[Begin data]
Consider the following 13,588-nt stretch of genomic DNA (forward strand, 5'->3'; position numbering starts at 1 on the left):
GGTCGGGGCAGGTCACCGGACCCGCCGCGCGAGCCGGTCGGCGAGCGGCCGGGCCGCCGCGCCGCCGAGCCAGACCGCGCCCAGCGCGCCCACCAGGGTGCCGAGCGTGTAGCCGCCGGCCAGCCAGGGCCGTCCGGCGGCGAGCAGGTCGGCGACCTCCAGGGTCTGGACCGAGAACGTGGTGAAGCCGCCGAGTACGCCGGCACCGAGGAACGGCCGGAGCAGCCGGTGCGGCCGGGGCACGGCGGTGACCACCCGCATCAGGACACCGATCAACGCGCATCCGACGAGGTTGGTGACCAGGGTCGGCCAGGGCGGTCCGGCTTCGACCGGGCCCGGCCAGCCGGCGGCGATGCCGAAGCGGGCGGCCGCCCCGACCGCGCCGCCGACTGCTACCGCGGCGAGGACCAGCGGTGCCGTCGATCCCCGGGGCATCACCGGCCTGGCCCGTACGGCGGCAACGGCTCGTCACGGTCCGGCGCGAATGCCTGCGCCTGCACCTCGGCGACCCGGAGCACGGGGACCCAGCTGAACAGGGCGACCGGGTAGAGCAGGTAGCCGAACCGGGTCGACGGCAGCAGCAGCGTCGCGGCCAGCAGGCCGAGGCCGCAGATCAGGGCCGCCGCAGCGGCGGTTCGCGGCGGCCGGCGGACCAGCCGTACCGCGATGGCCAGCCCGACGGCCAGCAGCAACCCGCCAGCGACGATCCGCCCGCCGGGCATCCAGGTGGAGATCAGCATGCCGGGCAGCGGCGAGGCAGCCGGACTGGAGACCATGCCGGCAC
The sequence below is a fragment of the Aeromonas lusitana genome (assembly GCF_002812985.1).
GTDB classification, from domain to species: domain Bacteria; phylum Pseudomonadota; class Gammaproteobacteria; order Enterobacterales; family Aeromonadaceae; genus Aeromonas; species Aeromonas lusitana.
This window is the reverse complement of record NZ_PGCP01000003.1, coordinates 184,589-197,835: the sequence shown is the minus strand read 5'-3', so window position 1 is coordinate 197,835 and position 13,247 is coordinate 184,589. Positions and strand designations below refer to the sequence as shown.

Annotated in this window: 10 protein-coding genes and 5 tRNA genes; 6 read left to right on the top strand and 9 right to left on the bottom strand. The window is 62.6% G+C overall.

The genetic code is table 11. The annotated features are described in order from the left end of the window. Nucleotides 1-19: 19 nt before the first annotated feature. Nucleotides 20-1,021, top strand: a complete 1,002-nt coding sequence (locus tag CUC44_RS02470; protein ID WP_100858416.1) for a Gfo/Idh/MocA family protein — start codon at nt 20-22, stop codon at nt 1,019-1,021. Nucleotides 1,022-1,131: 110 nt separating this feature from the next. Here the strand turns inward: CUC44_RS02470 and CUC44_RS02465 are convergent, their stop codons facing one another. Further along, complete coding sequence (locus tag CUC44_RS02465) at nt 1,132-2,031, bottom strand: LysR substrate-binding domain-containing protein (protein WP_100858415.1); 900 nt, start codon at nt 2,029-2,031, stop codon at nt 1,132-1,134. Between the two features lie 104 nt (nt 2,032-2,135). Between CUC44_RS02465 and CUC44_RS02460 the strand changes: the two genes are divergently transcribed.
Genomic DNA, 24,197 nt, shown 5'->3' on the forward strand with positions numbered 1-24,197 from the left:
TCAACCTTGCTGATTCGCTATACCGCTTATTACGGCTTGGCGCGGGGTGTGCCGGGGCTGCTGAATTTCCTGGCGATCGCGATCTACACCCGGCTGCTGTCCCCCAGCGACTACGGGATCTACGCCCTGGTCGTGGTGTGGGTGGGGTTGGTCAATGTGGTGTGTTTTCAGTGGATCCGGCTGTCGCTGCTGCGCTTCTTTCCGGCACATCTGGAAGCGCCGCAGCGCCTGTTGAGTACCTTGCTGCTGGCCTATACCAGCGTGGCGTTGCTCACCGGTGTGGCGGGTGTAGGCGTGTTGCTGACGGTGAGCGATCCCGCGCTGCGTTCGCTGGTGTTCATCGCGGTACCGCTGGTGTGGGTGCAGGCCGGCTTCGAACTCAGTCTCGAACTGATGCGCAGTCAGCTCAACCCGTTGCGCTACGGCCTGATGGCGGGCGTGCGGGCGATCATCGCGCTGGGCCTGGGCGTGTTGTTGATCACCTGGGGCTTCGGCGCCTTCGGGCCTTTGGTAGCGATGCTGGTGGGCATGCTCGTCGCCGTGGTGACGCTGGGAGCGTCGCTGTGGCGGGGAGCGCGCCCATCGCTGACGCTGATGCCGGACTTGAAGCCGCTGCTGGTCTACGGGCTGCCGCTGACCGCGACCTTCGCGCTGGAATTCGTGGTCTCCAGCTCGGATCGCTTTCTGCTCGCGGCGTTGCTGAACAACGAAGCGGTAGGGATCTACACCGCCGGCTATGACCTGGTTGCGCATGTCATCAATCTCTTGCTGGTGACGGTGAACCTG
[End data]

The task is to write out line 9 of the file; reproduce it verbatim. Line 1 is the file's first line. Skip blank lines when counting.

TCAACCTTGCTGATTCGCTATACCGCTTATTACGGCTTGGCGCGGGGTGTGCCGGGGCTGCTGAATTTCCTGGCGATCGCGATCTACACCCGGCTGCTGTCCCCCAGCGACTACGGGATCTACGCCCTGGTCGTGGTGTGGGTGGGGTTGGTCAATGTGGTGTGTTTTCAGTGGATCCGGCTGTCGCTGCTGCGCTTCTTTCCGGCACATCTGGAAGCGCCGCAGCGCCTGTTGAGTACCTTGCTGCTGGCCTATACCAGCGTGGCGTTGCTCACCGGTGTGGCGGGTGTAGGCGTGTTGCTGACGGTGAGCGATCCCGCGCTGCGTTCGCTGGTGTTCATCGCGGTACCGCTGGTGTGGGTGCAGGCCGGCTTCGAACTCAGTCTCGAACTGATGCGCAGTCAGCTCAACCCGTTGCGCTACGGCCTGATGGCGGGCGTGCGGGCGATCATCGCGCTGGGCCTGGGCGTGTTGTTGATCACCTGGGGCTTCGGCGCCTTCGGGCCTTTGGTAGCGATGCTGGTGGGCATGCTCGTCGCCGTGGTGACGCTGGGAGCGTCGCTGTGGCGGGGAGCGCGCCCATCGCTGACGCTGATGCCGGACTTGAAGCCGCTGCTGGTCTACGGGCTGCCGCTGACCGCGACCTTCGCGCTGGAATTCGTGGTCTCCAGCTCGGATCGCTTTCTGCTCGCGGCGTTGCTGAACAACGAAGCGGTAGGGATCTACACCGCCGGCTATGACCTGGTTGCGCATGTCATCAATCTCTTGCTGGTGACGGTGAACCTG